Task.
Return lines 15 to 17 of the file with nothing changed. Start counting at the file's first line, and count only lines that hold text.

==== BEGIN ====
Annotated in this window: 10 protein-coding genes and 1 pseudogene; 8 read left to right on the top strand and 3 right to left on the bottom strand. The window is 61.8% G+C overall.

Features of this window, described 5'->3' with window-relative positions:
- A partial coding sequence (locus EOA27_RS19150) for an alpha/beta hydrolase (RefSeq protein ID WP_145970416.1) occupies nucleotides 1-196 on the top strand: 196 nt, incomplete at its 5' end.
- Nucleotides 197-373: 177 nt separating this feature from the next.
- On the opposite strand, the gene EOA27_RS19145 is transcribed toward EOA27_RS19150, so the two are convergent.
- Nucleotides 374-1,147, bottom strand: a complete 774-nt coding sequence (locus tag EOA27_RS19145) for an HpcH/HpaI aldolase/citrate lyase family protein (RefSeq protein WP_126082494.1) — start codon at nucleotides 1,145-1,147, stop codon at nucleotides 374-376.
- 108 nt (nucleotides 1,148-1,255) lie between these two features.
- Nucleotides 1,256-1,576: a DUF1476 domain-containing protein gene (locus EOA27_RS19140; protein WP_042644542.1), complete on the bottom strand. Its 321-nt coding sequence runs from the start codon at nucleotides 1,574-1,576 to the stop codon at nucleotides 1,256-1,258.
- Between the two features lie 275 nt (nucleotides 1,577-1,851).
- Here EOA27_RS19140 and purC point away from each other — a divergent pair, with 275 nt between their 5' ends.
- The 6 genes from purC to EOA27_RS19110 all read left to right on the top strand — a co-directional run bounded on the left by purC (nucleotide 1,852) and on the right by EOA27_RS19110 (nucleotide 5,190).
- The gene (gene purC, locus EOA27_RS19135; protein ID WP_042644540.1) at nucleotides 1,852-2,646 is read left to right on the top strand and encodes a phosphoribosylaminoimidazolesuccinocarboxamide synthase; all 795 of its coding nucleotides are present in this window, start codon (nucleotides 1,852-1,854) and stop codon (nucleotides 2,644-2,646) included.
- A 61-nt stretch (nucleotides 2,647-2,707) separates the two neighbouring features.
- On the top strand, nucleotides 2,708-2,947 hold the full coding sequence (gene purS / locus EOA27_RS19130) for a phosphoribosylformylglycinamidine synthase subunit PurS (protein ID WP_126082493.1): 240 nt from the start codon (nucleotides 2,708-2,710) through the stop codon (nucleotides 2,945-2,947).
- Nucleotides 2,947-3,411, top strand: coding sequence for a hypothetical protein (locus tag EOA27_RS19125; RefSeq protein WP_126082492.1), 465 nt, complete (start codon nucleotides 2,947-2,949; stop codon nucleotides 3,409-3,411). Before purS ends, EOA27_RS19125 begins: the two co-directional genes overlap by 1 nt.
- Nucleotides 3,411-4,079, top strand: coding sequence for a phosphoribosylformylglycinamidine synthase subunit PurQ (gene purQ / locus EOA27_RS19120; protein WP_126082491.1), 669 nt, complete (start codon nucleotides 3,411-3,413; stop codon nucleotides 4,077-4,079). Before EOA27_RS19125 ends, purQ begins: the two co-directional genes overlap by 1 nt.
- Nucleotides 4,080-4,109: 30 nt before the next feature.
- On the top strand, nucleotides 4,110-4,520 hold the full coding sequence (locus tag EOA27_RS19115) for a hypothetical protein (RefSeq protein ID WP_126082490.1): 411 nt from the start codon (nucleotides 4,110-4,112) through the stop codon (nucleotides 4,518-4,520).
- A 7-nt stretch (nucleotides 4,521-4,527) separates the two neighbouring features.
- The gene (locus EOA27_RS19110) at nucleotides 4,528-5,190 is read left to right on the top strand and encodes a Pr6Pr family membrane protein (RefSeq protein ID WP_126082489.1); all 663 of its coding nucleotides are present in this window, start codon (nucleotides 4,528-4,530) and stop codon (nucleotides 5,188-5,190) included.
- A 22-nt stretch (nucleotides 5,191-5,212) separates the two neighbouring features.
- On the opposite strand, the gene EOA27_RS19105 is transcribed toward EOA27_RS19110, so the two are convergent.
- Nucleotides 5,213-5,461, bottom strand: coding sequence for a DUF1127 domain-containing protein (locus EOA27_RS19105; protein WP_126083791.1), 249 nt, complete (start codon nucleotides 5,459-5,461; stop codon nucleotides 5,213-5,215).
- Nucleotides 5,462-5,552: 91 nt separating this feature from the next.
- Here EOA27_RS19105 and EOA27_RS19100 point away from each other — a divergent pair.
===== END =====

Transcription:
- Nucleotides 2,947-3,411, top strand: coding sequence for a hypothetical protein (locus tag EOA27_RS19125; RefSeq protein WP_126082492.1), 465 nt, complete (start codon nucleotides 2,947-2,949; stop codon nucleotides 3,409-3,411). Before purS ends, EOA27_RS19125 begins: the two co-directional genes overlap by 1 nt.
- Nucleotides 3,411-4,079, top strand: coding sequence for a phosphoribosylformylglycinamidine synthase subunit PurQ (gene purQ / locus EOA27_RS19120; protein WP_126082491.1), 669 nt, complete (start codon nucleotides 3,411-3,413; stop codon nucleotides 4,077-4,079). Before EOA27_RS19125 ends, purQ begins: the two co-directional genes overlap by 1 nt.
- Nucleotides 4,080-4,109: 30 nt before the next feature.